The Dreariness of Curation

Part of what’s nice about music, for instance, is that there are constantly new things to listen to. Or, if you’re a music journalist, part of what’s terrible about music is that there are constantly new things to listen to. Being a music journalist means turning the exploration dial all the way to 11, where it’s nothing but new things all the time. Music lovers might imagine working in music journalism to be paradise, but when you constantly have to explore the new you can never enjoy the fruits of your connoisseurship—a particular kind of hell. Few people know this experience as deeply as Scott Plagenhoef, the former editor in chief of Pitchfork. “You try to find spaces when you’re working to listen to something that you just want to listen to,” he says of a critic’s life. His desperate urges to stop wading through unheard tunes of dubious quality and just listen to what he loved were so strong that Plagenhoef would put only new music on his iPod, to make himself physically incapable of abandoning his duties in those moments when he just really, really, really wanted to listen to the Smiths. Journalists are martyrs, exploring so that others may exploit.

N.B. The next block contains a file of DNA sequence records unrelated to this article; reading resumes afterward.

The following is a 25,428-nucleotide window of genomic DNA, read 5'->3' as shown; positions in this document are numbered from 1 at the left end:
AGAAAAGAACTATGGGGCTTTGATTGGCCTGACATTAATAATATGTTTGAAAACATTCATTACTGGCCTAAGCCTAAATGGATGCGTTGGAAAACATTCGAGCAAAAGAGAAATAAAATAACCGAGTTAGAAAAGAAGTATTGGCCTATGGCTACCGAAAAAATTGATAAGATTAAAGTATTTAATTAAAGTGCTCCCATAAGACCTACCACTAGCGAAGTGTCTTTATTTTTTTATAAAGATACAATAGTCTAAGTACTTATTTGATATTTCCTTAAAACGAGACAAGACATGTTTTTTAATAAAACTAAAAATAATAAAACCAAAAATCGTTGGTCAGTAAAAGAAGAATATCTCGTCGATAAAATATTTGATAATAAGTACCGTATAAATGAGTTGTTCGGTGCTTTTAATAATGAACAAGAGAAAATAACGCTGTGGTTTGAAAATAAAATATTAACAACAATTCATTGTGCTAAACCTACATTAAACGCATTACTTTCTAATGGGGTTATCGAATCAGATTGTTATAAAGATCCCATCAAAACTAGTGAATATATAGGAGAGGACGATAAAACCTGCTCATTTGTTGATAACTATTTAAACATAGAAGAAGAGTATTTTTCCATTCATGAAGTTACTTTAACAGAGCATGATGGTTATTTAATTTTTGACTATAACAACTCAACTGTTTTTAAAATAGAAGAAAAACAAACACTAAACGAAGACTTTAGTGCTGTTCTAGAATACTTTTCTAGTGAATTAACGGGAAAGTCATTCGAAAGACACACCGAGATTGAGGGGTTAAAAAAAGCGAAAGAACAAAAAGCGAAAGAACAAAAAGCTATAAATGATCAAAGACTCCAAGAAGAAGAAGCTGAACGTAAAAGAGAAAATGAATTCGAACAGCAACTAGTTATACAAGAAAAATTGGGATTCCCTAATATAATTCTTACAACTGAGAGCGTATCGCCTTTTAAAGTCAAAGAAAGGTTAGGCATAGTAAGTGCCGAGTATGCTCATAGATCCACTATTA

Folksonomies: curation

/art and entertainment/music/music reference (0.919620)
/art and entertainment/music/music genres/world music (0.905337)
/art and entertainment/music/music genres/religious music (0.727569)

Journalism (0.929724): dbpedia_resource
Explorer (0.886061): dbpedia_resource
Mass media (0.884558): dbpedia_resource
Debut albums (0.829185): dbpedia_resource
ITunes (0.813264): dbpedia_resource
Criticism (0.806722): dbpedia_resource
Music (0.730919): dbpedia_resource
2002 albums (0.680398): dbpedia_resource

 Algorithms to Live By
Books, Brochures, and Chapters>Book:  Christian, Brian (April 19th 2016), Algorithms to Live By, Henry Holt and Co., Retrieved on 2021-09-27
Folksonomies: computer science algorithms optimization optimal living